Queen of the Quadrupeds
Champion for animal advocacy and feline fancier Rachel Williams
Elle Belle Photography
Rachel Williams with bottle babies Bianca and Buttercup
Working at the Leon County Humane Society certainly has its perks — just ask Rachel Williams. Not only does she have a cat in her office, she gets to hang out with all sorts of furry friends on the regular.
“I just spent some time outside taking a video of a puppy and a cornhole, so I’m a little sweaty,” laughs Williams, reaching down to pet her officemate, a large brown tabby named Hoss.
A self-proclaimed cat person, Williams has had an affinity for felines since, well, the beginning.
“My first animal was a cat named Daniel that slept in my crib,” she smiles. “I was kind of an awkward kid. Spent a lot of time in my head. And cats just sort of got that.”
Growing up, Williams worked at a number of shelters in her native Key West, expanding an already burgeoning résumé in animal welfare. She was hired part time at the Leon County Humane Society and, in true pull-yourself-up-by-the-bootstraps fashion, worked her way through college, graduating from Florida State University with a degree in graphic design in 2010. She joined the Humane Society team full time that same year.
Serving as communications designer for the nonprofit organization, which secures adoptions for more than 500 homeless pets each year, Williams has merged her extraordinary passion for animal advocacy with a dexterity for graphic design.
This means she dons a hodgepodge of hats. Williams frequently moonlights as animal caretaker, adoption counselor and foster parent (not mandatory, just “part of who you are when you’re here”). And that’s in addition to managing the official website, running social media feeds and writing animal profiles.
It’s quite the impressive balancing act.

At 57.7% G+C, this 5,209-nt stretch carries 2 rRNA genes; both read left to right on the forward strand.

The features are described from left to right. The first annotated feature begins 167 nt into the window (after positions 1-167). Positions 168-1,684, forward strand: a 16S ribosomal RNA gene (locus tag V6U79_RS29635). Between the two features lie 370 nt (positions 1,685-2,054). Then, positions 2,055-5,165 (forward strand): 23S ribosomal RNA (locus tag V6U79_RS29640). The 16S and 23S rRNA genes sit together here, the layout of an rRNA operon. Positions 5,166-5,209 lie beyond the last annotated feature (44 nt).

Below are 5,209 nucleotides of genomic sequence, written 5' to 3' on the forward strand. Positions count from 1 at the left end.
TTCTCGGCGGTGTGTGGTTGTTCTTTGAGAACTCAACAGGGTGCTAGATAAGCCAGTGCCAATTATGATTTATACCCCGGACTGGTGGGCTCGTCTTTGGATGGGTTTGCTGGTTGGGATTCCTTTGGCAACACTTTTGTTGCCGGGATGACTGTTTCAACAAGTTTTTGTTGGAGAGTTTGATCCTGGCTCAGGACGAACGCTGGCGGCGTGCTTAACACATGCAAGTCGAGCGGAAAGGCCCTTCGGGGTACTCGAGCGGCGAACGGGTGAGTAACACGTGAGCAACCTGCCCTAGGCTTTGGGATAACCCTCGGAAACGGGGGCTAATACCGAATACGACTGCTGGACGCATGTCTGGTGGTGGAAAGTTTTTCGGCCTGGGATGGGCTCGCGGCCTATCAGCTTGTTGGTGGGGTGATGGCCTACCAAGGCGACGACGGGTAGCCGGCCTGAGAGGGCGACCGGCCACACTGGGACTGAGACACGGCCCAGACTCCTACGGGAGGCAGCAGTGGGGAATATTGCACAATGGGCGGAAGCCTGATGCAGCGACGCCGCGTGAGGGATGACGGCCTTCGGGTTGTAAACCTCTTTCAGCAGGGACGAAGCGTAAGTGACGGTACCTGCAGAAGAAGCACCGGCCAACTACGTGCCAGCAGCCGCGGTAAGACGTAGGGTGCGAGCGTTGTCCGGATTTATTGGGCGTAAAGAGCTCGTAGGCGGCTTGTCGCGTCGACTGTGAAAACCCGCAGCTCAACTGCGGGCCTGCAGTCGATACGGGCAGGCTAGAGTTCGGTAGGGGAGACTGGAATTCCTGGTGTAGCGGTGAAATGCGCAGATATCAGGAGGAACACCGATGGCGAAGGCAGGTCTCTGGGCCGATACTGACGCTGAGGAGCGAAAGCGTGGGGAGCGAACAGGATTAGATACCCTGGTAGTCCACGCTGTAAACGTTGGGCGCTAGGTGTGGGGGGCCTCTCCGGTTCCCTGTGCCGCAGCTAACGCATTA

“Honestly, what’s required to do this job is a sensitivity to the voices of our community, of the people who work here, of the people who support us and are interested in what we do, and of the animals,” Williams explains. “Graphic design is about telling stories, at the heart of it. That’s what I do here every day. I tell a story.”
Unfortunately, happy endings are not always guaranteed. Recalling past rescue missions to remove pets from harmful hoarding environments, Williams reveals the frustrations of witnessing animal abuse and neglect.
“We see some of the best of humanity and some of the most disappointing,” she admits. “It’s just so saddening to see somebody think they’re helping an animal and have it end up just awful, sick and sad.”
And too often, an animal’s stay in its forever home has a premature conclusion.
“You try and work so hard to make sure they’re happy, make sure they’re healthy, make sure they’ve got the best chance at a good life and that they’re going to a good home,” Williams says. “And sometimes they end up returned.”
Bearing the at-times heavy emotional burden of animal advocacy is made easier with a close-knit “family” of Humane Society co-workers. Together, they celebrate the numerous successful adoptions that do occur. They even have the pictures to prove it.
“That’s what gets us through the day,” she smiles. “That’s how we handle it. It’s a matter of focusing on the good stuff and knowing there’s only so much you can control. There’s only so much you can do.”
Seeking to enhance the adoption process, Williams is honing her tech prowess to revamp the Humane Society website with a brand new look.
Her secret weapon? A kitty cam.
“It’s a live webcam that allows you to interact with the cats with toys through the online interface,” she reveals. This innovative technology will allow potential pet parents to get to know their future felines.
Because as Williams knows, “Cats — it’s all about personality.”